Two former Afghan Mujahedeen and a six-year detainee at Guantanamo Bay have stepped to the fore of this city's military campaign, training new recruits for the front and to protect the city from infiltrators loyal to Col. Moammar Gadhafi.Wait until he gets wind of that Koran burning in Florida.
The presence of Islamists like these amid the opposition has raised concerns, among some fellow rebels as well as their Western allies, that the goal of some Libyan fighters in battling Col. Gadhafi is to propagate Islamist extremism.
Abdel Hakim al-Hasady, an influential Islamic preacher and high-school teacher who spent five years at a training camp in eastern Afghanistan, oversees the recruitment, training and deployment of about 300 rebel fighters from Darna.
Mr. Hasady's field commander on the front lines is Salah al-Barrani, a former fighter from the Libyan Islamic Fighting Group, or LIFG, which was formed in the 1990s by Libyan mujahedeen returning home after helping to drive the Soviets from Afghanistan and dedicated to ousting Mr. Gadhafi from power.
Sufyan Ben Qumu, a Libyan army veteran who worked for Osama bin Laden's holding company in Sudan and later for an al Qaeda-linked charity in Afghanistan, is training many of the city's rebel recruits.
Both Messrs. Hasady and Ben Qumu were picked up by Pakistani authorities after the U.S.-led invasion of Afghanistan in 2001 and were turned over to the U.S. Mr. Hasady was released to Libyan custody two months later. Mr. Ben Qumu spent six years at Guantanamo Bay before he was turned over to Libyan custody in 2007.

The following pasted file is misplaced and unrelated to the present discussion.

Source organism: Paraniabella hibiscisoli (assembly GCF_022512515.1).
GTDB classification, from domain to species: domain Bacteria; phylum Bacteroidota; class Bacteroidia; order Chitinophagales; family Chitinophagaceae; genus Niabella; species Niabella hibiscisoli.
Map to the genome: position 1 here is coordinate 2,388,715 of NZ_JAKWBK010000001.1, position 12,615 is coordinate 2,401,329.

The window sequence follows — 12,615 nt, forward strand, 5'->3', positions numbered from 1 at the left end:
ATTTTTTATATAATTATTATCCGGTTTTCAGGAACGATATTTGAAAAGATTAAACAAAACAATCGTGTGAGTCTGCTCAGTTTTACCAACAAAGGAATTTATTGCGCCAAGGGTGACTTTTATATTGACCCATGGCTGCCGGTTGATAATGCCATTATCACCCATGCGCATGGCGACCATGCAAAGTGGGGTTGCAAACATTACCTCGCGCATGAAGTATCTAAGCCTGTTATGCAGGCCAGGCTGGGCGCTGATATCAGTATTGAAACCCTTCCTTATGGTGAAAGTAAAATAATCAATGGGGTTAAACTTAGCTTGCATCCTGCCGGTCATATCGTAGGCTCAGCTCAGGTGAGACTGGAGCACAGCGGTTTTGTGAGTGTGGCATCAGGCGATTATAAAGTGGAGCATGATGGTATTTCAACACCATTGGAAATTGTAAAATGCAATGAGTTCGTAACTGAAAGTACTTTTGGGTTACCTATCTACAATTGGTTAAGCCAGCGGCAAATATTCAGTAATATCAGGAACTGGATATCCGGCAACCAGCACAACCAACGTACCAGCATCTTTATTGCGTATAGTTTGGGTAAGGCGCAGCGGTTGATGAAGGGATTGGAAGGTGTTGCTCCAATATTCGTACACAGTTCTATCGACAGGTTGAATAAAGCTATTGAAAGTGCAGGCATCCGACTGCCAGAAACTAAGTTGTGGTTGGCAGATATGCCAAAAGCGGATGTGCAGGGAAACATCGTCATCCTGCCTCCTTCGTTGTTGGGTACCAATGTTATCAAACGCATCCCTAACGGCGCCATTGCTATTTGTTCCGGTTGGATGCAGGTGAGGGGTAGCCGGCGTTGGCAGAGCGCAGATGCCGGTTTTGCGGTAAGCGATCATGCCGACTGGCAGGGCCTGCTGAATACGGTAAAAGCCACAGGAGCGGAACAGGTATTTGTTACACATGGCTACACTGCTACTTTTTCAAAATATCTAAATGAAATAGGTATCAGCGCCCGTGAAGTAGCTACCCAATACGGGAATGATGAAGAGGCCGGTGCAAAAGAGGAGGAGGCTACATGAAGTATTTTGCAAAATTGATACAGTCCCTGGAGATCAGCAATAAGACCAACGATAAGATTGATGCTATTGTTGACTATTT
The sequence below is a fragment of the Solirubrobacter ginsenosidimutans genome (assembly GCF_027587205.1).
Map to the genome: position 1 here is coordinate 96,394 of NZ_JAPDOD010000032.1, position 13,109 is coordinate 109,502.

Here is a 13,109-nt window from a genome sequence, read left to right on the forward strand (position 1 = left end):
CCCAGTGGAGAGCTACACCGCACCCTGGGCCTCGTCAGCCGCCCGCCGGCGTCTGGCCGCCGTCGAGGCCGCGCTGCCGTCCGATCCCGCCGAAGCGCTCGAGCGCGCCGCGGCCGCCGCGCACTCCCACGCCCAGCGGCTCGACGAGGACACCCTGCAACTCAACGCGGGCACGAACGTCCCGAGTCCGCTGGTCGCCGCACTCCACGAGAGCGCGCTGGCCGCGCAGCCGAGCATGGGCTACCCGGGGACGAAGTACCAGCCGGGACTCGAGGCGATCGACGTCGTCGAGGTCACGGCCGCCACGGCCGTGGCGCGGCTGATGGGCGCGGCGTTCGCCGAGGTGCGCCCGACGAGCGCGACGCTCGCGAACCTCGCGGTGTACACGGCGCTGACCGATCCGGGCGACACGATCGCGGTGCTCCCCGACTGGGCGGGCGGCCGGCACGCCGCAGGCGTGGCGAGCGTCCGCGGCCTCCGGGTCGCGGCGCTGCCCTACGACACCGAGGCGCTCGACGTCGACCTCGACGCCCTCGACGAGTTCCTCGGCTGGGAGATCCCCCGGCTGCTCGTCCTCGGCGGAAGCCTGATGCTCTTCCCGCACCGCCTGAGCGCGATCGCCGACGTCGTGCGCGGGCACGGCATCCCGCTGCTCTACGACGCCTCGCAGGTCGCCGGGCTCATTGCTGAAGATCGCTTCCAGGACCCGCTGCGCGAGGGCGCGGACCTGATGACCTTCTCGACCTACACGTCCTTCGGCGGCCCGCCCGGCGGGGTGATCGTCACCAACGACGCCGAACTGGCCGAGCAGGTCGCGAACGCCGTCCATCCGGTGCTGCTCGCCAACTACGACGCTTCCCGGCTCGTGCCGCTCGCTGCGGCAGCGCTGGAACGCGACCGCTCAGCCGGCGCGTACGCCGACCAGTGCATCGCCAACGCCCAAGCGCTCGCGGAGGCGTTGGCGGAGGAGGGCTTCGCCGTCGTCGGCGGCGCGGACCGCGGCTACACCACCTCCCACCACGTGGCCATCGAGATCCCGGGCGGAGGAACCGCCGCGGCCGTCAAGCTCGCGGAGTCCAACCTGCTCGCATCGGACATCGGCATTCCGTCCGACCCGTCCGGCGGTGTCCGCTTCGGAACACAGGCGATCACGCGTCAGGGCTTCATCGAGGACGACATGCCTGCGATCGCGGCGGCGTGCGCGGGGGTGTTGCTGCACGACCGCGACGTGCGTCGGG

They were both released from Libyan prisons in 2008 as part of a reconciliation with Islamists in Libya.
Islamist leaders and their contingent of followers represent a relatively small minority within the rebel cause. They have served the rebels' secular leadership with little friction. Their discipline and fighting experience is badly needed by the rebels' ragtag army.
Among his followers, Mr. Hasady has the reputation of a trained warrior who stood fearlessly at the front ranks of young protesters during the first days of the uprising.
And his discourse has become dramatically more pro-American, now that he stands in alliance with the West in a battle against Col. Gadhafi.
"Our view is starting to change of the U.S.," said Mr. Hasady. "If we hated the Americans 100%, today it is less than 50%. They have started to redeem themselves for their past mistakes by helping us to preserve the blood of our children."
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